Does sportswriting need saving?


In the 1920s, Grantland Rice and his peers felt compelled to create heroes out of athletes. Americans had just persevered one of the worst periods in its history. More than 300,000 soldiers were either killed or wounded in World War I, which ended in 1918. That same year, the nation was struck by the Spanish Influenza, a flu that killed more people in a single year than the four worst years of the Bubonic plague. Anywhere from 500,000 to nearly 700,000 died of the disease, roughly a quarter of the U.S.’s population. (And it’s estimated 25-100 million people died worldwide.)

The nation needed a diversion, something to take its collective mind off war and disease. Rice and his colleagues filled the need, promoting baseball, college football, boxing, tennis and golf by creating heroes out of Jack Dempsey, Babe Ruth, Bill Tilden, Red Grange, and Bobby Jones, among others. Sportswriting in the 1920s was filled with exaggerated statements for these “greatest” athletes. The adjectives and adverbs were a-flyin’. And it continued well into the ’70s and ’80s. Today, we scoff and roll our eyes at the language used by some of these sportswriters. But, sometimes, we can also be mythmakers and idol worshippers. This is one of many problems author/blogger/sportswriter Will Leitch says exist in the profession right now.

Leitch is not shy at offering suggestions in his book God Save the Fan, which is no shocker to anybody who’s read his commentary on Deadspin. He hates ESPN as much as Carl Hiaasen hates Disney (which, now, is really the same company), he believes sports journalists can be elitist, and he offers advice on ways to adapt to new media.

In the book, Leitch says the need for experts is a blight on both fandom and sports journalism. As a result, TV is now filled with experts screaming) about issues and radio waves are filled with Mad Dogs ranting and raving about players, managers and owners. (Unlike working journalists, many of these ‘experts’ do not spend time in locker rooms or at practices.) I agree with Will that covering a sport does not necessarily make one an expert; however, not spending time observing practices and talking with those connected to teams can make you much less informed.

“This is, of course, the point; it’s not particularly difficult to become an ‘expert’ anymore. It’s all for show. Hell, now that I run a sports Web site, people have come to call me an expert, and I’m damned sure that I don’t know anything. … Does the fact that I write poop jokes and puns on ‘Chien-Ming Wang’ really qualify me to answer these questions? Typically, I tell them I am just another idiot who happens to type fast, and that my opinion should not be considered even slightly more credible than that of the guy who drove your cab to the station. They laugh, and then say, ‘Yeah, so really, who do you like?’ And then there’s some sort of wacky sound effect, maybe a gong, or a dnkey braying.”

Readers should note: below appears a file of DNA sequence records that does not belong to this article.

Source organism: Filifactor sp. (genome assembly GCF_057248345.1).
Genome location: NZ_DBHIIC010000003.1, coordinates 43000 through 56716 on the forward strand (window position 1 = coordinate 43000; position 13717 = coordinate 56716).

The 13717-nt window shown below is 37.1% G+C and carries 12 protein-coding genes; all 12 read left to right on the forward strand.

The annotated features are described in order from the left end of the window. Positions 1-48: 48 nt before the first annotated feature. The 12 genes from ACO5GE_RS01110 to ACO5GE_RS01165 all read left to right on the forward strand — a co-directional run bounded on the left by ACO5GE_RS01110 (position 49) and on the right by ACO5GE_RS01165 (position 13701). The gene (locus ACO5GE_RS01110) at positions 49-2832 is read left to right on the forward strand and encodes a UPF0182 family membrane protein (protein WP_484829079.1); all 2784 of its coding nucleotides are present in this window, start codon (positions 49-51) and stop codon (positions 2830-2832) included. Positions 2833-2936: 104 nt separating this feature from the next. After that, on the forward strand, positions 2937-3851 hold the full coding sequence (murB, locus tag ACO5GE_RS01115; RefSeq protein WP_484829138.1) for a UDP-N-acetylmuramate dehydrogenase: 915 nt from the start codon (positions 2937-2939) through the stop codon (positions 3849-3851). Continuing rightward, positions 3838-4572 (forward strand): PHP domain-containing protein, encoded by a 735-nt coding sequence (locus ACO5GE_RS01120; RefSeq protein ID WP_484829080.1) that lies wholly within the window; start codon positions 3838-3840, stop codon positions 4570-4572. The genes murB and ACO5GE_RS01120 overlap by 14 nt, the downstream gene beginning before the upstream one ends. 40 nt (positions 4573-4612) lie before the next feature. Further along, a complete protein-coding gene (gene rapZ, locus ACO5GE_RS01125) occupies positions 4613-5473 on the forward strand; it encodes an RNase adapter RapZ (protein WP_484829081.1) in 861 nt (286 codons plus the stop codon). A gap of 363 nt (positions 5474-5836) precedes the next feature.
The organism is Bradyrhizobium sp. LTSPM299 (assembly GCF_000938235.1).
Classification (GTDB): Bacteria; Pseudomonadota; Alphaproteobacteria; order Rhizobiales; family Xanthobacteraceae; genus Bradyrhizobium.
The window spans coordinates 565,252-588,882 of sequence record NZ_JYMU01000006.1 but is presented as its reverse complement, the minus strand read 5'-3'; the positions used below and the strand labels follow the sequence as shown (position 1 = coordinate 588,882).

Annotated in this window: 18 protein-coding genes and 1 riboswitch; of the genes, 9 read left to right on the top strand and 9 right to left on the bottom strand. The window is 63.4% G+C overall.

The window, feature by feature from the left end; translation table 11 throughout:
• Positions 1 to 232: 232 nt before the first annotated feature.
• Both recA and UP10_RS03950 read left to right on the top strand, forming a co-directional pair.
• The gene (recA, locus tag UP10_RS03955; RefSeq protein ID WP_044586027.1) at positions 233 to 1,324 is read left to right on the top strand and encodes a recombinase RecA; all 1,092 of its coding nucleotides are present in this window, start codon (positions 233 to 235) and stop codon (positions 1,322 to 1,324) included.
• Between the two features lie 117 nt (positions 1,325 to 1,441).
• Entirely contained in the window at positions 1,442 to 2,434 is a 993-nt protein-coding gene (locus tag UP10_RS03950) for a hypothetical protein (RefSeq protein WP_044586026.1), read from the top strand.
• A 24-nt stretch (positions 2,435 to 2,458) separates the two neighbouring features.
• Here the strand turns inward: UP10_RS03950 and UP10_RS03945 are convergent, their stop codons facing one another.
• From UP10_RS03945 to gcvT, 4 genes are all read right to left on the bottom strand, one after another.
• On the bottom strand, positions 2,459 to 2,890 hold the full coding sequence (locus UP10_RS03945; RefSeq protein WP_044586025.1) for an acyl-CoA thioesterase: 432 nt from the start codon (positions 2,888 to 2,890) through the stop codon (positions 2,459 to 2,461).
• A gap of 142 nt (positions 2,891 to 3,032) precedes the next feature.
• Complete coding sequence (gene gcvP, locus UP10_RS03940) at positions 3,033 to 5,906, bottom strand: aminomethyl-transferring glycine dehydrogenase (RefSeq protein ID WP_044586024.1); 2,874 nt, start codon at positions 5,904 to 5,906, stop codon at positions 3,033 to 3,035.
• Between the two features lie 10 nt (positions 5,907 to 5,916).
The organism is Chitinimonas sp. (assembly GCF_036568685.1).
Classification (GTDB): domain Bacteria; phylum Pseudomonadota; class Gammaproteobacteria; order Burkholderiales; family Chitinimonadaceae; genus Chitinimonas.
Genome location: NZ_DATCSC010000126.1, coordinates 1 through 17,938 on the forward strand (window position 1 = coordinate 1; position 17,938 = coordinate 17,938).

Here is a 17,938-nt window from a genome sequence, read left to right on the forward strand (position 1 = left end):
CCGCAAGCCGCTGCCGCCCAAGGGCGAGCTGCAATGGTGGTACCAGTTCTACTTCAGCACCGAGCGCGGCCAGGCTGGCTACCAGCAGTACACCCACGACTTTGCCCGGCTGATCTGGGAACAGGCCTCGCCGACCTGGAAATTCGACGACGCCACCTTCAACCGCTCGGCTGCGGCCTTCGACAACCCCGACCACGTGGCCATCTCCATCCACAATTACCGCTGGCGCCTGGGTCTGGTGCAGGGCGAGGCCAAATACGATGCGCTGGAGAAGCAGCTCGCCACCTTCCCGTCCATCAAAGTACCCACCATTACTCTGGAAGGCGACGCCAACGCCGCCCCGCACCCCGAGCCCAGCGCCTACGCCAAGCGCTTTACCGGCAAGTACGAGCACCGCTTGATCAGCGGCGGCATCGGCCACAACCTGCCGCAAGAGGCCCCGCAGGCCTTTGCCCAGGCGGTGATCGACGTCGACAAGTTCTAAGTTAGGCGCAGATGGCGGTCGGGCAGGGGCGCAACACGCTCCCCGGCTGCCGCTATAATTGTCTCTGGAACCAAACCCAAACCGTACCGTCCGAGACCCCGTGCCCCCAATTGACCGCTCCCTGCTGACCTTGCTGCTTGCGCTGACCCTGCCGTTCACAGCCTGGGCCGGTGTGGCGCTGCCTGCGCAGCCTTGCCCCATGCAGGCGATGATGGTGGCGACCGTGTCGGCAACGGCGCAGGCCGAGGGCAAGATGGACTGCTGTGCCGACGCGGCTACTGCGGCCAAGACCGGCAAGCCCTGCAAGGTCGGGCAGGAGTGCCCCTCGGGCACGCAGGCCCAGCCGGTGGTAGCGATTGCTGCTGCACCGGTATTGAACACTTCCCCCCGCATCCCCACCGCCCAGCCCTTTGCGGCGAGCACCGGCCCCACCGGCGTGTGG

Leitch particularly dislikes when sports journalists attempt to cross over into ‘real news,’ delivering analysis on what sports mean to communities, cities, and the country. Leitch, a devout (St. Louis & Arizona) Cardinals fan, argues that sports mean less than those covering them believe.

“It’s a fundamental concept: Sports do not matter. The average fan understands this – despite pretty much every sports commercial, which portrays fans as some sort of unwieldy, testosterone-laden, beer-shotgunning mob of delinquents – and that is why we put sports in its proper place: as somethng to partake in and enjoy because we want to escape from our jobs, our bills, our responsibilities, our lives. The world is a terrifying place, with grays and complexities and confusion at every turn. Sports affords us none of this: If our team wins, we are happy; if they lose, we are sad. It doesn’t need to be more than that. That simplicity is enough. It’s plenty.”

In addition, Leitch dislikes the idea of ‘branding’ journalists, turning them into celebrities who eventually become the story. He loves fantasy leagues that reveal athletes for what they really are – robotic producers of statistics. Writes Leitch: “Fantasy sports distill the athletic process to the core and treat athletes with the reverence that they deserve – none.”

Leitch can be rough on both professional athletes and sports journalists, but he also realizes his role is as much entertainer as commentator. And he’s having some fun in this book. Sometimes, he’s right on the mark; other times, he is not (at least, in my humble opinion). This book is not a primer on sports journalism, but sportswriters can still learn a great deal by reading it.

So are we still using sports as an escape from a plunging stock market, volatile international affairs, and an eroding environment? Leitch would agree that sports journalists still spill considerable ink (terabytes?) creating heroes and myths. After all, didn’t this nation just turn its lonely eyes to a horse (Barbaro).



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